The week has been a difficult one for those faced with natural hazards. A magnitude 6.9 earthquake (https://www.nytimes.com/2018/08/05/world/asia/indonesia-earthquake.html) hit Indonesia Sunday near the island of Lombok, in an area that had experienced a magnitude 6.4 quake only one week earlier, and destroyed more than 40,000 structures, killed more than 160, and displaced more than 150,000 residents. In a summer marked by extraordinarily widespread and severe heat waves and wildfires across much of the northern hemisphere, the Mendocino Complex Fire in northern California became the largest wildfire in the state’s history this week (https://www.nytimes.com/2018/08/07/us/mendocino-complex-fire-california.html).
In counterbalance, the week was marked by important milestones for Lamont scientists.
Yesterday morning, Sid Hemming and Richard Seager were named Fellows of the American Geophysical Union; so, too, was our Earth Institute colleague, Gavin Schmidt, Director of NASA’s Goddard Institute for Space Studies (https://eos.org/agu-news/2018-class-of-agu-fellows-announced). According to AGU, “the Fellows program recognizes AGU members who have made exceptional contributions to Earth and space sciences as valued by their peers and vetted by a committee of Fellows.” No more than 0.1% of AGU’s members may be elected Fellows in any given year. Newly elected Fellows will be honored at AGU’s Fall Meeting, which will be held for the first time this year in Washington, D.C., in December. A Marie Aronsohn story on our web site gives more details (https://www.ldeo.columbia.edu/news-events/agu-names-three-earth-institute-scientists-2018-fellows). Please join me in congratulating Sid, Richard, and Gavin on this well-deserved recognition of their scientific contributions!
Speaking of the AGU Fall Meeting, the conference will feature a record number of presentations this year (https://fallmeeting.agu.org/2018/). The nearly 26,000 abstracts submitted means that more than 5000 papers will be given each day over a 5-day period. Running shoes will no doubt be standard meeting wear.
Last Friday, our web site gained a story by freelance writer Renee Cho on Radley Horton’s work on the future severity and frequency of heat waves (https://www.ldeo.columbia.edu/news-events/greener-ways-keep-cool-during-heat-wave). Because of the positive feedback between heat waves and greenhouse gas emissions from cooling systems, the article focused on green strategies to keep cool during times of peak summer temperatures.
On Wednesday, Lamont distributed electronically the August issue of our monthly newsletter (http://createsend.com/t/d-5C448157AC65C0972540EF23F30FEDED). Under the theme “Preparing for Rising Seas,” the issue includes links to five stories on Lamont science and scientists, an education story by Cassie Xu story on this year’s six Lamont Summer Interns from local community colleges, and 13 media stories from the past month about Lamont research and its impact.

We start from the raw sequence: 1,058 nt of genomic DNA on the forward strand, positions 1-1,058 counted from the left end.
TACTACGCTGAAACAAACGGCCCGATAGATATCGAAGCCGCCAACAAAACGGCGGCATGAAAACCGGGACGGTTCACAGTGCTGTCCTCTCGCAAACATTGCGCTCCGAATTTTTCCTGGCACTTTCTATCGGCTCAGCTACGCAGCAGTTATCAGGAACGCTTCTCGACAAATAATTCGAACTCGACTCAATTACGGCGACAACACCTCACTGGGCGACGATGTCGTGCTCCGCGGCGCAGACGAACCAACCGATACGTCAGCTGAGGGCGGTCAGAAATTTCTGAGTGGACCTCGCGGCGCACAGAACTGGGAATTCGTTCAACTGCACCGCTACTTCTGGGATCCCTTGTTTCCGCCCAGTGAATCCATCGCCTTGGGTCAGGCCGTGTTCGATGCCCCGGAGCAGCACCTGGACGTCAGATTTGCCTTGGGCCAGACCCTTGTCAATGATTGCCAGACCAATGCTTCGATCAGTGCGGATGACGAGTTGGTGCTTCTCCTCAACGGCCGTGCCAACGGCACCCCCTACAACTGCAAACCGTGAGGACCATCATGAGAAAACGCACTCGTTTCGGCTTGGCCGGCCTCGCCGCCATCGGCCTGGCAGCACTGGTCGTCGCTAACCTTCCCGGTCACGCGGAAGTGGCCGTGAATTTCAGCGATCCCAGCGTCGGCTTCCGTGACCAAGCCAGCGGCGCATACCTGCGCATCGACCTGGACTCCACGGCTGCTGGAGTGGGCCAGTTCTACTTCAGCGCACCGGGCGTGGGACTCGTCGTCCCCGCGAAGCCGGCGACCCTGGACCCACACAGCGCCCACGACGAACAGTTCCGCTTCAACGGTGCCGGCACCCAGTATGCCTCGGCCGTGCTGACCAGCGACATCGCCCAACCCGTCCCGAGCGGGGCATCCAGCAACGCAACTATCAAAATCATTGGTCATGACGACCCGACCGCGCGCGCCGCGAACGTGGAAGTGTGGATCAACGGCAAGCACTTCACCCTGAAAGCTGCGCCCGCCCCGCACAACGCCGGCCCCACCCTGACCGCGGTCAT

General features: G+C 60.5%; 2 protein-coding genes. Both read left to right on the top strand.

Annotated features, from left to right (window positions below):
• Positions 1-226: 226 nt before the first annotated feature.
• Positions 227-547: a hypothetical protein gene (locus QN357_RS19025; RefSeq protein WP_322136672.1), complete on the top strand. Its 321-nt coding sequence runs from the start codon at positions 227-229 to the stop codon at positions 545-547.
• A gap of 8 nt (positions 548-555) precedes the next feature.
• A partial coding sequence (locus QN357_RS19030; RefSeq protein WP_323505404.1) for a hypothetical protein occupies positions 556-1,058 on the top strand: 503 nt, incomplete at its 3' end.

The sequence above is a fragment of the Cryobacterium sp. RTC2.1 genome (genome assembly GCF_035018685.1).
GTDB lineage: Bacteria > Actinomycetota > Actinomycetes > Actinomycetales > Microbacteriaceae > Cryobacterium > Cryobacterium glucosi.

Also on Wednesday, The Guardian ran a story about the work of Ben Bostick testing the quality of drinking water in Puerto Rico nearly a year after Hurricane Maria devastated the island (https://www.theguardian.com/us-news/2018/aug/08/puerto-rico-hurricane-maria-water-quality). Ben, whose fieldwork included sampling and testing water from homes and waterways near three Superfund sites, found that there are chronic problems with the reliability of the water supply and broad distrust of local drinking water and government authorities at all levels.
Closer to home, an editorial in The New York Times Wednesday referred to a paper by Park Williams in a piece chastising President Trump for tweets that blamed California’s wildfires on “bad environmental laws” and on water “foolishly being diverted into the Pacific Ocean” yet ignored the role of climate change on local temperatures and aridity. The editorial cited “an authoritative paper published in The Proceedings of the National Academy of Sciences in 2016 …[which] concluded that rising temperatures linked to climate change had been heavily responsible for the greatly increased range of these fires, mainly by intensifying droughts.” The citation included a link to Park’s paper, written with John Abatzoglou from the University of Idaho. Kudos to Park for helping the Times rebut what they termed “preposterous tweets”!
Park was also quoted yesterday in a Newsweek story on the California heat waves, particularly on the role played by disappearing coastal cloud cover (https://www.newsweek.com/california-heat-wave-wildfires-rage-no-relief-sight-1066948). Two days earlier, Mike Previdi was quoted in a Mongabay story on the role of climate change in the heavy rains that led to the collapse of a dam in southern Laos last month (https://news.mongabay.com/2018/08/heavy-rains-preceded-the-laos-dam-collapse-was-climate-change-a-factor/). In her feature-length article in National Geographic yesterday on the vulnerability of the East Antarctic Ice Sheet, Alejandra Borunda quoted Tim Creyts on the difficulty of addressing the issue given the limited sampling to date of glacial processes in the region (https://www.nationalgeographic.com/environment/2018/08/east-antarctic-ice-sheet-melting/).
May our efforts to understand the changes to our planet – political as well as environmental – lead to more effective strategies for mitigation and adaptation.